Millennial Pastor Presents: “Your Pathway to Home Ownership”

Marie Sturgell and President Ray Carlisle of NID Housing Counseling Agency at the Feb. 3 workshop at Williams Chapel Baptist Church. Photo by Sue Taylor.
On Saturday, February 3, over 200 people attended a remarkable gathering hosted by Williams Chapel Baptist Church in Oakland, entitled “State of Housing in Black America, Faith, Family, and Finances:  Your Pathway to Home Ownership”.
Millennial pastor The Rev. Dr. Kenneth Anderson once again brought together community leaders, public agencies, elected officials, Citi Bank, real estate professionals, and people who would like to own property but may be shut out of the typical mortgage process.
This is not the first workshop organized by Dr. Anderson. Last year he held a gathering for faith-based organizations wanting to develop affordable housing. His own church has a project in the works.
Williams Chapel is the only application for faith-based senior affordable housing for Oakland city Measure KK and Alameda County Measure A1 funding. The project will build 88-units of housing on existing church property.
“We will eventually own the entire project,” said Dr. Anderson. “Faith, Family, and Finances are the three key elements to housing for African-Americans in our city. We need to own property to hold onto our homes.”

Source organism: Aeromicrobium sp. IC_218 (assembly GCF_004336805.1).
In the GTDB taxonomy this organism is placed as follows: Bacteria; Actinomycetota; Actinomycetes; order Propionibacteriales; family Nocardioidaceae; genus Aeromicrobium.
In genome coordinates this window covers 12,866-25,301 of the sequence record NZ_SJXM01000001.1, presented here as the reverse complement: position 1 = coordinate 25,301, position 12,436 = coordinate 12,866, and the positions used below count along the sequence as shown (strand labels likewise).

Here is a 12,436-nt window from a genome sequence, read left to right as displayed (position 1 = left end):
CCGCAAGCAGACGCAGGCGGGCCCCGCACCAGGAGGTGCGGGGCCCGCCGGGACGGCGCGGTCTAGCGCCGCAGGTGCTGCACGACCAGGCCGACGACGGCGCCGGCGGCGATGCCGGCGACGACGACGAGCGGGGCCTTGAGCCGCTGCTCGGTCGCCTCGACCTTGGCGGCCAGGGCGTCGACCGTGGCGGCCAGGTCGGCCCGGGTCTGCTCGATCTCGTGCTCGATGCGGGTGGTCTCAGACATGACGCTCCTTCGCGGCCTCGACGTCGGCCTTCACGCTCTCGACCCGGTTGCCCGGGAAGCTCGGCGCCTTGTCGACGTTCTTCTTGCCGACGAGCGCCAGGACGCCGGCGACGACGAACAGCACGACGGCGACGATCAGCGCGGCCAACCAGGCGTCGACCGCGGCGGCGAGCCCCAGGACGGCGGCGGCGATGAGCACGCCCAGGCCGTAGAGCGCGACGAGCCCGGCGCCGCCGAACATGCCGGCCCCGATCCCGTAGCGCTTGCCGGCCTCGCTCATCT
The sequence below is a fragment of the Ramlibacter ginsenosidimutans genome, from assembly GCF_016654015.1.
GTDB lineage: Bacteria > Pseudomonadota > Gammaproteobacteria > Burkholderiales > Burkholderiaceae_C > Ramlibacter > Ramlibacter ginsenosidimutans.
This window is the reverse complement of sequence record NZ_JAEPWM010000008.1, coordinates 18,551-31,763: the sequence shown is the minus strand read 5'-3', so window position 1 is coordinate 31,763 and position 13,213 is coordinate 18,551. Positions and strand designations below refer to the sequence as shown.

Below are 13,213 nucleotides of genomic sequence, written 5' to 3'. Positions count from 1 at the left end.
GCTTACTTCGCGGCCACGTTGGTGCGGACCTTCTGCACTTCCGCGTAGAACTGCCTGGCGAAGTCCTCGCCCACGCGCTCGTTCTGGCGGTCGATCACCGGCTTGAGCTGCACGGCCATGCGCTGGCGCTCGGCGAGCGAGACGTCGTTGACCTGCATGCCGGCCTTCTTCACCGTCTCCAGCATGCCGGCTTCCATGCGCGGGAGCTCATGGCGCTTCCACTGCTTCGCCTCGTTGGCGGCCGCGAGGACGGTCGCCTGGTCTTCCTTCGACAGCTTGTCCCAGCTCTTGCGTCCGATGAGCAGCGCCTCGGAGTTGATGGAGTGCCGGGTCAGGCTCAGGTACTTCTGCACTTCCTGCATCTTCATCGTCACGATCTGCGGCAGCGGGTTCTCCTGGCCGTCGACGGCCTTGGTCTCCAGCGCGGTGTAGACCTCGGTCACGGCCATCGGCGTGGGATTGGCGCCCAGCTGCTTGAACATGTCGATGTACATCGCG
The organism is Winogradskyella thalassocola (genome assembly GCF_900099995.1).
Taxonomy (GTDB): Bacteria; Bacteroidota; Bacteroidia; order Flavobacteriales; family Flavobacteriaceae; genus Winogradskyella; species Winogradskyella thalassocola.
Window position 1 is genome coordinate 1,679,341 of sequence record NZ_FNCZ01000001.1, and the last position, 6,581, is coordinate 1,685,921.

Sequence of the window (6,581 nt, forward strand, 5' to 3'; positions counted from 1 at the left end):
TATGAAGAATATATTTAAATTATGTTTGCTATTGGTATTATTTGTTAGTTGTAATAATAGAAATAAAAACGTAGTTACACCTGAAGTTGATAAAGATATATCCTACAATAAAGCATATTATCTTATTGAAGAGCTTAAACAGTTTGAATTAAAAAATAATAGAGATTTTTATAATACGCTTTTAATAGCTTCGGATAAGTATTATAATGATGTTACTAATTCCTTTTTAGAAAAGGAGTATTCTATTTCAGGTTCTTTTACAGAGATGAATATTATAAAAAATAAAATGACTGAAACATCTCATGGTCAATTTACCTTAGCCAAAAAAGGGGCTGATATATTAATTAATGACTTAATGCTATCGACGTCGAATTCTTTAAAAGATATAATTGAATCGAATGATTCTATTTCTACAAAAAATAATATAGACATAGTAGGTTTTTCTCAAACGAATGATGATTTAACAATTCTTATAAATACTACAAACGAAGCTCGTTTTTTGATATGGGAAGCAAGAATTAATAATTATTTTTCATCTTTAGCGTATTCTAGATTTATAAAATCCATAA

The event was held from 10 am to 2 pm, with lunch served mid-day. Attendees could come and go as their schedules permitted.
Mayor Schaaf spent the morning at the workshop. She apologized for her attire – blue jeans casual – saying she was between community clean-up events around town. She has a new advisor on housing and homelessness, Tanalia Hall, also attending. Ms. Hall is
Founder and CEO of The Animal and Community Resource Network, a non-profit group.
Faithful and hard-working Michelle Byrd, Director of Housing for the City of Oakland, gave greetings to dignitaries attending. Armand Carr, “The Voice” of The Quiet Storm was master of ceremonies. Duane Webb, a Sr. VP at Citibank, gave greetings from co-sponsors, and Dolores Johnson gave the opening prayer and led the gathering in singing the Negro National Anthem.
Citibank not only co-sponsored the event, but Sr. VP Duane Webb, Community Lending and Manager of Strategic Markets-Mortgages, manned a table at the entryway to the fellowship hall. He said he’s been in the mortgage business for 25 years, and his territory of California, Nevada, and recently-added Chicago, needs events such as this.
Ray Carlisle, of NID Housing Counseling Agency gave opening remarks, titled “Setting the Stage. Bridging the Gap. And Rolanda Wilson, also with NID, presented key information on “The Power of Credit.” She announced that NID gives ongoing free workshops. Qualifying for a loan, saving for a down payment, and understanding the mortgage process is complicated, but help is available.
Other topics covered were:  Marie Sturgell, Should I Buy or Rent?; Citibank’s Sterling McNeal, The Mortgage Loan Process; Imani Breaux, The Home Buying Process; and Erich Harris, Home Buying Benefits for Veterans.
A Greenlining Institute and Urban Strategies Council study published in early 2016, showed that Oakland banks issued far fewer mortgage loans to Blacks and Latinos. There were fewer applications and lower approval rates.
This workshop and others like it are meant to reverse that trend. Dr. Anderson is determined to make positive changes in housing and believes sharing information is a key strategy.
For more information on free workshops, go to, or call 510-268-9792.


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